Oh see I thought The Dream Thieves was better than the first book, mainly because it was when the magic was made real, so to say, and I could see the direction the story was going. Still I see where you’re coming from as well.
      I think loads of people have that hope for the second Three Dark Crowns book, and I really really hope you enjoy Wayfarer Donna. I loved that book! πŸ™‚ ❀

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  6. I think it all depends on what your expectations are for a book series. For me, sometimes I find when books series go on longer than they should, I get “fourth, fifth or sixth” book syndrome, lol. Having said that, however, I haven’t read nearly as many book series so don’t take my words as gospel πŸ™‚

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    1. I think that seems to be what most other people think as well. And I have to admit a few of the series that I’ve read that have suffered from SBS have been where my hopes have been sky high for the next book in the series.
      Yeah I’ve had that as well when series have gone on too long. I guess there’s only so much you can read if the sane characters and the same world without it getting tired. πŸ™‚

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  7. This is definitely a thing, though I never knew it had a name until now. I read a book called Silver by Rhiannon Held when it first came out and thought it was amazing. So naturally i was excited for book 2, Tarnished, but it just wasn’t as good as the first one. Oh the same characters were there, and some new ones too, but it just went in a very political direction that I didn’t enjoy.

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    1. I was talking with my friends about SBS long before I started my blog, but I will admit it also seems like it’s not something that people talk about as much. I guess maybe that proves it isn’t that big of a thing, though there are undoubtably books that suffer from it.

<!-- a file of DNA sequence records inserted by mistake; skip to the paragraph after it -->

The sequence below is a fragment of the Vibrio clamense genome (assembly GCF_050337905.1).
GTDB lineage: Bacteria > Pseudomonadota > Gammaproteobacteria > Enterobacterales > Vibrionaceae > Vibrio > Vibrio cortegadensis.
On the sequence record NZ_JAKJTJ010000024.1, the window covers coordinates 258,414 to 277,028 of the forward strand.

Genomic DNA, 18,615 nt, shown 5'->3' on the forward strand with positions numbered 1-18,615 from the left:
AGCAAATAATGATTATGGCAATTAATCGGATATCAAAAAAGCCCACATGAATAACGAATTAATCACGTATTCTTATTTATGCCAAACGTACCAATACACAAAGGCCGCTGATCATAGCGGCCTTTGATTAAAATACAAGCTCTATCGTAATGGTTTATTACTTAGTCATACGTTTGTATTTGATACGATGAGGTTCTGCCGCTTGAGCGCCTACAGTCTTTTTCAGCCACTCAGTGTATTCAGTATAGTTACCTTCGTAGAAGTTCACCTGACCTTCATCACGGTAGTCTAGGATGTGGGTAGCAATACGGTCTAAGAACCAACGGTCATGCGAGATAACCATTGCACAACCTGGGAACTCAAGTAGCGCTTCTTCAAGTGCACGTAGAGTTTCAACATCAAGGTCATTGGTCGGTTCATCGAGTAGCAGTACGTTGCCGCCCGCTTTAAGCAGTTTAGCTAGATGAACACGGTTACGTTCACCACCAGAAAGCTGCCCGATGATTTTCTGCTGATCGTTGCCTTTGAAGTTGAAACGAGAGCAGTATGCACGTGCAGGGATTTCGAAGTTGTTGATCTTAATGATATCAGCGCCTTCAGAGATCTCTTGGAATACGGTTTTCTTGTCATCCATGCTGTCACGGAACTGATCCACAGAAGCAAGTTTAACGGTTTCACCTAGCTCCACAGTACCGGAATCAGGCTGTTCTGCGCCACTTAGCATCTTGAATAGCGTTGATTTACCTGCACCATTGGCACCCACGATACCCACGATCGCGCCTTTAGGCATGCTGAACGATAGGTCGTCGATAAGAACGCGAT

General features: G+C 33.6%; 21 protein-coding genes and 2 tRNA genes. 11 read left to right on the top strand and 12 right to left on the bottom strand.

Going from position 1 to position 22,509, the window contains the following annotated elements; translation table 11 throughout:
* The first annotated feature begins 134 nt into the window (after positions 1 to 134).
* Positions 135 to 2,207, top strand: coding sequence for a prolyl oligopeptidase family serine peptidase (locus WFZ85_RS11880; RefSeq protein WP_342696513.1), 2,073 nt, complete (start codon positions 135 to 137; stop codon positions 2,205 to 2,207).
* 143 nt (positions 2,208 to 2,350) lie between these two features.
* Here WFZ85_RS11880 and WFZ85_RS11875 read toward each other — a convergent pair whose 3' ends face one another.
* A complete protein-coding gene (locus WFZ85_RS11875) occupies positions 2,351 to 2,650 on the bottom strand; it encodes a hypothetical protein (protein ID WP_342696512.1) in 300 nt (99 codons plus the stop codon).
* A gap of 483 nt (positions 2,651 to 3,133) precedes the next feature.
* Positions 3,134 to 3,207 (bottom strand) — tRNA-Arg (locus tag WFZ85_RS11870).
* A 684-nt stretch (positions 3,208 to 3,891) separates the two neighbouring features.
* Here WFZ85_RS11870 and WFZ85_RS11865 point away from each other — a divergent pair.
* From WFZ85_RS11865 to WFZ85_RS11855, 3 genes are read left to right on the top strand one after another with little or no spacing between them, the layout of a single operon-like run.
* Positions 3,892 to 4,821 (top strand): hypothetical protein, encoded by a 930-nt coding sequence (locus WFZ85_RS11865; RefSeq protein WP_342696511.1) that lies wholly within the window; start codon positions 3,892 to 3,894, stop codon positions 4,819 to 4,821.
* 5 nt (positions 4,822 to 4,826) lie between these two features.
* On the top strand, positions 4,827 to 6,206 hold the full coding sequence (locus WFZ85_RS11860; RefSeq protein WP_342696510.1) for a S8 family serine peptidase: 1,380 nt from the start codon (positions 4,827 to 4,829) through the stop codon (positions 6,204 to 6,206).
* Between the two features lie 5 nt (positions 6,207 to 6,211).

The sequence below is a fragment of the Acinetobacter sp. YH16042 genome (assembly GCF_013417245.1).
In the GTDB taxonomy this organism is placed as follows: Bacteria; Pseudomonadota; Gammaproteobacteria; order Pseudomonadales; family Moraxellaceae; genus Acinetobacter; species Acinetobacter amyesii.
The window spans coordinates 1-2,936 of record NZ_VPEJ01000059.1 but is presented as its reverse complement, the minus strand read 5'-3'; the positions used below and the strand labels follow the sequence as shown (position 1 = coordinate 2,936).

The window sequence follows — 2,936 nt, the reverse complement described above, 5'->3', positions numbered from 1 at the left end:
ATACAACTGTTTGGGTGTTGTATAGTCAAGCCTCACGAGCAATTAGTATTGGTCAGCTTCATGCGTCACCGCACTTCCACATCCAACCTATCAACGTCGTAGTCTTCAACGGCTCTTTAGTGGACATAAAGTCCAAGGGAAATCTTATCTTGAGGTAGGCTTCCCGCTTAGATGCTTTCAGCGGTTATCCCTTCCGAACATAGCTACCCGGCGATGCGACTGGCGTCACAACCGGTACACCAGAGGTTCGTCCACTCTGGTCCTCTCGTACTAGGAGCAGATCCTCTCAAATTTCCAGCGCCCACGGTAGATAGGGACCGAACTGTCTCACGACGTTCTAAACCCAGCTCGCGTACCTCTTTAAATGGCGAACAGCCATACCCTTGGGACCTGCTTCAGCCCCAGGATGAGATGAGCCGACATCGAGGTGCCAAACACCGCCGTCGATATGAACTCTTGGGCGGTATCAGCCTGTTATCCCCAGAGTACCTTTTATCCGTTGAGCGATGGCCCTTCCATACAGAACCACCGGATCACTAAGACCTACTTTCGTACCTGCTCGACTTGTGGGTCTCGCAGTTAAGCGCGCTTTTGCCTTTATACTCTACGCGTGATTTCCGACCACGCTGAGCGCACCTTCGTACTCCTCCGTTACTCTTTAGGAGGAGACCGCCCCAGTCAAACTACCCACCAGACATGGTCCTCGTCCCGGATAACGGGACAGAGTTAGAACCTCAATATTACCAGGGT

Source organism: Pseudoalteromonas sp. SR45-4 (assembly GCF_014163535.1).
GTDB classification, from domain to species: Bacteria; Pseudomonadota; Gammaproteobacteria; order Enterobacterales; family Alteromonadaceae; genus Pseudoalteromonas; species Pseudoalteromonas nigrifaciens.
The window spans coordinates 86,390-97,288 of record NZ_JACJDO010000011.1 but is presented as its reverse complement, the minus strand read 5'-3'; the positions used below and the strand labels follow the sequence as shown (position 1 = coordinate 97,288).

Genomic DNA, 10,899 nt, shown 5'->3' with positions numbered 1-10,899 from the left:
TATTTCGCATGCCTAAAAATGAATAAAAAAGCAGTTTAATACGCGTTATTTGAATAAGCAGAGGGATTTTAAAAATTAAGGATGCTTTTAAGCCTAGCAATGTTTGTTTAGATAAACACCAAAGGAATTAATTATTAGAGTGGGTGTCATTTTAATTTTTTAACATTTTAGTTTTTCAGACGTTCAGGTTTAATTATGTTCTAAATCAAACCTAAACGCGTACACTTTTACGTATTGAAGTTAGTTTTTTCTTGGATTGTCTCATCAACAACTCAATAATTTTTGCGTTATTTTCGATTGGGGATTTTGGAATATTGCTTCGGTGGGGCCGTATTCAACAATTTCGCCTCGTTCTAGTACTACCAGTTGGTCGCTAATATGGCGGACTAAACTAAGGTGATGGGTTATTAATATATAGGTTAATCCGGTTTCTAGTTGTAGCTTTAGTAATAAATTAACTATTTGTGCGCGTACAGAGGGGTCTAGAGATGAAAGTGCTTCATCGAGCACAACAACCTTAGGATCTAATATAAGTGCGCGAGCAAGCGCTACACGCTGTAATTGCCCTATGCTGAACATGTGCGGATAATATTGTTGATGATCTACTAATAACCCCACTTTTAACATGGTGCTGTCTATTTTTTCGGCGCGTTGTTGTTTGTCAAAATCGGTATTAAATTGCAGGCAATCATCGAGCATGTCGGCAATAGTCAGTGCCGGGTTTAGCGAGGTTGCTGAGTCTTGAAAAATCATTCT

Oh it’s always a shame when that happens. Do you think your hopes were too high? That’s normally what I’ve found when books I’ve been excited for have suffered from SBS.

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      1. I’m not sure if my hopes were too high or not. I just remember the second book wasn’t nearly as good as the first. I mean, they were about werewolves, and the second book was all werewolf politics and didn’t really focus on anything else. At least as far as i can remember

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  8. I definitely think it’s a thing. I’ve read plenty of series where after the first book, it felt like the author didn’t know how to write their own story. But I also agree that there are exceptions to this rule, like An Ember in the Ashes; the second book was 100% better than the first. Maybe the author finally got into their story and characters, I can’t really say. It’s just second books are usually hit or miss.

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    1. I think it depends a lot on what author it is, and what the readers opinions are as well. Normally I feel second books allow an author to expand with the story now everything’s been built up in the first book, but of course like you said there are exceptions. πŸ™‚

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  9. I totally think this is a thing. I think that sometimes with series there is so much build up with the first book that the second book gets built up and tends to let the reader down by not living up to the imagination that we’ve given it. Right now I’m reading Scarlet, in the Lunar Chronicles, I like it, but I don’t like it as much as I loved Cinder. I honestly think it’s build up thing. (Also Scarlet moves slower than Cinder did)

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    1. I get what you mean. I’m the kind of reader that no matter how hard I try I always end up building books up too much in my head, and then I’m disappointed because there’s no way it can live up to my expectations. I think Cinder was a book I enjoyed more than Scarlet as well, but in the end it wasn’t too much of a disappointment that I don’t count it as suffering from SBS you know? Either way Cress gets a lot better again so I hope you enjoy that one when you get around to it! πŸ™‚